Directed by Scott Cooper.
Starring Christian Bale, Rosamund Pike, Jonathan Majors, Rory Cochrane, Scott Shepherd, David Midthunder, Stephen Lang, Wes Studi, Ben Foster, Jesse Plemons, Timothée Chalamet, Adam Beach, Scott Wilson, Q’orianka Kilcher, Tanaya Beatty, Ryan Bingham.
In 1892, a legendary Army captain reluctantly agrees to escort a Cheyenne chief and his family through dangerous territory.
To conscientiously address cultural outcries and debates of the present, political or not, one must first reflect on the past. What rooted beliefs could be driving current logic or behavioral patterns? An adaptation like Scott Cooper’s Hostiles recognizes how history has shown an ugly tendency of repeating itself, translating familiar themes through dressed-down period aesthetics. No modern hang-ups or circular logic that sidesteps epiphany paydirt – just perspective, experience and reflection from those who’ve lived *through* similar situations.
In this case, Cooper borrows from the late Donald E. Stewart’s manuscript about a U.S. Cavalry officer who’s forced to escort an old Cheyenne war chief home to Montana (despite once being battlefield rivals). Times were different in 1892, and Capt. Joseph J. Blocker (Christian Bale) takes great issue with protecting the soon-to-be-released Chief Yellow Hawk (Wes Studi) on their journey to Valley Of The Bears. That doesn’t matter much since orders are orders, and before long Blocker’s detail are guiding one of the enemy (with family in tow) back home for a peaceful death. The trail is long and arduous – native savages and white devils both pose threats – but Blocker keeps his focus on the mission like the loyal soldier he is.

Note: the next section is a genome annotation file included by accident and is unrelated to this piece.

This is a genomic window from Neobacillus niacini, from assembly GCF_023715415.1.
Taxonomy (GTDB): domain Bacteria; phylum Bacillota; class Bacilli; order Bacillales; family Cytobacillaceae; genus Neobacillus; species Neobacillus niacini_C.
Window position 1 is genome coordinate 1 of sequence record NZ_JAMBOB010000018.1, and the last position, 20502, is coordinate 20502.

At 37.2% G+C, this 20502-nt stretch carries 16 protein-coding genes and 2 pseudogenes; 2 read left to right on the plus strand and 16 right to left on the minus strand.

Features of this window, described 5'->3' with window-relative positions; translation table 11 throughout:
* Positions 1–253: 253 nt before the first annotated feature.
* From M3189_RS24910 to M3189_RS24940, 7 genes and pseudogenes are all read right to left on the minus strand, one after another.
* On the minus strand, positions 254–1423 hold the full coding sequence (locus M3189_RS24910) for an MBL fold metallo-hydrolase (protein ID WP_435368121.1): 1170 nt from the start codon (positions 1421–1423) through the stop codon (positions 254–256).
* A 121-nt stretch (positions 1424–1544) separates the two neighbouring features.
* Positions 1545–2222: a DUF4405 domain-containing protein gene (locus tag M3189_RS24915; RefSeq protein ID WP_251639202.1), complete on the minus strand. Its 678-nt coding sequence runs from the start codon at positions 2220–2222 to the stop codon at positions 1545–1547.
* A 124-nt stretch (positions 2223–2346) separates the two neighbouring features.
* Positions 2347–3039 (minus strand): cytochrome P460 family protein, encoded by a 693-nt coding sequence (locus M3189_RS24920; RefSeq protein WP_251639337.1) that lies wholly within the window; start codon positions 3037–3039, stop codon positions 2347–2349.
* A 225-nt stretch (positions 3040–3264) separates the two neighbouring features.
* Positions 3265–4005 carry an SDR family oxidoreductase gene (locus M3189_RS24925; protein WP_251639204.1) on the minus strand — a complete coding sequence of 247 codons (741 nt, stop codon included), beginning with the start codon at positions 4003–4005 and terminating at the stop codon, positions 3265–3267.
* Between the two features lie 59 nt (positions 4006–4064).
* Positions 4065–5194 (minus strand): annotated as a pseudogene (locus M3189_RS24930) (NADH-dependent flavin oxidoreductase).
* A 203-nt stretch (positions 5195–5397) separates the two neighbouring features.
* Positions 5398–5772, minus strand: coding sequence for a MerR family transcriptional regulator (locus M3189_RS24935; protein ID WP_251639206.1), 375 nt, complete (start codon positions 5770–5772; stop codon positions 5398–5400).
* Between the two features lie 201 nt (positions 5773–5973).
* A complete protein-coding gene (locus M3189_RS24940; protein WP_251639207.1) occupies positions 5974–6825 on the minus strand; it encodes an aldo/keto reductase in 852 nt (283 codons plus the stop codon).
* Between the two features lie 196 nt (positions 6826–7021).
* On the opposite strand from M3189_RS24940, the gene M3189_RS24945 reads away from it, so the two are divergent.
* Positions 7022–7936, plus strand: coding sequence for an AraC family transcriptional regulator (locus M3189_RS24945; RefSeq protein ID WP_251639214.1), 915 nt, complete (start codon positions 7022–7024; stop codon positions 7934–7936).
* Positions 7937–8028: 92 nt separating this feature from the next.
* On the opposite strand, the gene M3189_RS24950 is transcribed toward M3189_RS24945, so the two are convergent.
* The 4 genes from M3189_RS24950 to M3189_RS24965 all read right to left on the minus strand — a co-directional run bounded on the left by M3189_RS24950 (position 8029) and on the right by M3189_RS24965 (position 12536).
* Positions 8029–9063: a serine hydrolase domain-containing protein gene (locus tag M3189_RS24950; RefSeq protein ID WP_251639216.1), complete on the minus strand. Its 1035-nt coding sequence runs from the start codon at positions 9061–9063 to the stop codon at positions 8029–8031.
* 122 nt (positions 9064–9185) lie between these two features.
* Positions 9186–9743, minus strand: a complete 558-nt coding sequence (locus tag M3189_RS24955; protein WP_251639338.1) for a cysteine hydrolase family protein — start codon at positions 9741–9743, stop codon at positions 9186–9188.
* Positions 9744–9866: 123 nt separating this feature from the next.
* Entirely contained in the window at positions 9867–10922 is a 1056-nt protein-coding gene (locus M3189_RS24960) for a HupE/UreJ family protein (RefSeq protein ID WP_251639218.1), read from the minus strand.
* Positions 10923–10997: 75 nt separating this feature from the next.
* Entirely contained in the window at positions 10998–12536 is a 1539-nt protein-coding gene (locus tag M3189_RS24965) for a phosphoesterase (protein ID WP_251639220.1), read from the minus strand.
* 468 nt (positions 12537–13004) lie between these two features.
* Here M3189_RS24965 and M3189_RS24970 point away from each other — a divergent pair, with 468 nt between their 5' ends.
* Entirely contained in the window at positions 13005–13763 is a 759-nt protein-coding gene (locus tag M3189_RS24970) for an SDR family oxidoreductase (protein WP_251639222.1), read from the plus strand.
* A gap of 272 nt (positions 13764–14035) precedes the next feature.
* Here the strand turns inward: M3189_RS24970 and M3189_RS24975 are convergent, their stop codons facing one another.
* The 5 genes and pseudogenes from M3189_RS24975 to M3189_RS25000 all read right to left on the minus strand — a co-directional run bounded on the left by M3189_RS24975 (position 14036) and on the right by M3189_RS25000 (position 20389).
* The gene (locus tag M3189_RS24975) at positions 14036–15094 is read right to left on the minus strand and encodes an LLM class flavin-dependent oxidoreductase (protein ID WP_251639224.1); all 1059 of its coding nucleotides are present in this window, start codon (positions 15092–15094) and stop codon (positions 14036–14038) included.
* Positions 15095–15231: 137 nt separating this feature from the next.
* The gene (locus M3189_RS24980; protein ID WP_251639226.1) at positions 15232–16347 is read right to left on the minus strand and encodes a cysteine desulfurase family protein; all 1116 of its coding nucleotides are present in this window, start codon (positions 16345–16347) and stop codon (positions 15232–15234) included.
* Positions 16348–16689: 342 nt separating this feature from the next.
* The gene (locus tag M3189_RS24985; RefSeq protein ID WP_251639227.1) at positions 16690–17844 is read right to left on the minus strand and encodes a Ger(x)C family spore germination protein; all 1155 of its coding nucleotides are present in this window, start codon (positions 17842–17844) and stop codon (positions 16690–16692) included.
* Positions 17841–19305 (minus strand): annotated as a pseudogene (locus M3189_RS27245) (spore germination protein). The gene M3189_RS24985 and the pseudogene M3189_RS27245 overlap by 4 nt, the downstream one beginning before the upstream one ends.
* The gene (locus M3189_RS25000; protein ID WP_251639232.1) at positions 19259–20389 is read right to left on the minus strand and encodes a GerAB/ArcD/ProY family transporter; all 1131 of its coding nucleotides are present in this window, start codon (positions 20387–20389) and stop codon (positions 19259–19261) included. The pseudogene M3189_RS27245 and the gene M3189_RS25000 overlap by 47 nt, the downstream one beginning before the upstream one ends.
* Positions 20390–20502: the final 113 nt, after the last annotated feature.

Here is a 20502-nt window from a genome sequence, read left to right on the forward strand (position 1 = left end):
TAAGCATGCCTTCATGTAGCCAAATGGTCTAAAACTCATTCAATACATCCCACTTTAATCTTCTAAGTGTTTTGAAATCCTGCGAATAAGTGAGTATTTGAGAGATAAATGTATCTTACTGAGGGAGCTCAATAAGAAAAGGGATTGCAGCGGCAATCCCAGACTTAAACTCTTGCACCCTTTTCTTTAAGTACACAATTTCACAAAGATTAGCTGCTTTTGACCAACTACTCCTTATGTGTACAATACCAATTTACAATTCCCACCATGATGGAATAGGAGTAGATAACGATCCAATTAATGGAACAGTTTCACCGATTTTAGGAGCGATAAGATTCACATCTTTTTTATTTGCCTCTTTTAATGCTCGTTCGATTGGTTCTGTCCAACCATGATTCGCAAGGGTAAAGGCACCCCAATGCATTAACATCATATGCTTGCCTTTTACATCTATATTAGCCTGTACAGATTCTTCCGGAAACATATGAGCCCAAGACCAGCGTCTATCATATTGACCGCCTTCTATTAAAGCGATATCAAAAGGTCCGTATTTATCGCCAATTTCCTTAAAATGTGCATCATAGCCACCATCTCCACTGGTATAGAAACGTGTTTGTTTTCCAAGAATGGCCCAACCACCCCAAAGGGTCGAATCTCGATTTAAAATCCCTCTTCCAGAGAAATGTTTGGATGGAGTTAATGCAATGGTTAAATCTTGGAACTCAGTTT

With this, we’re transported to a time when hatred ruled and humanity was lawless. Blocker’s reputation is that of a militant butcher who derives pleasure from slaughtering Indian tribes, yet his own perception of Apaches or Cherokees would echo the same. The West was young and tensions rather untested, which lends itself to a vicious wilderness for Cooper’s party to traverse. Death rides into frame with swift disregard for right and wrong, if only to accentuate how many loses could have been avoided by ethical treatment alone.
Hostiles is as ruthless and unforgiving as a cross-country monsoon – which, by the way, Blocker is trying to stay ahead of – wasting no time to murder a pioneer woman’s entire family. Rosalie Quaid (Rosamund Pike) is left with a scalped husband, three dead children (varying ages) and a torched cabin thanks to Apache warriors all within the film’s opening minutes. It’s a tonal spike driven between colonists and Indians, which sets the stage for Blocker’s immediate mistreatment and brash belittling of Chief Yellow Hawk (played so quietly expressive by Studi). We’re meant to question righteousness given the tragedies Rosalie endures for plotted drama (in other film’s she’d enact a Kill Bill hit list), but it’s also necessary arc-baiting given she’s “rescued” by the film’s passing cavalrymen early on.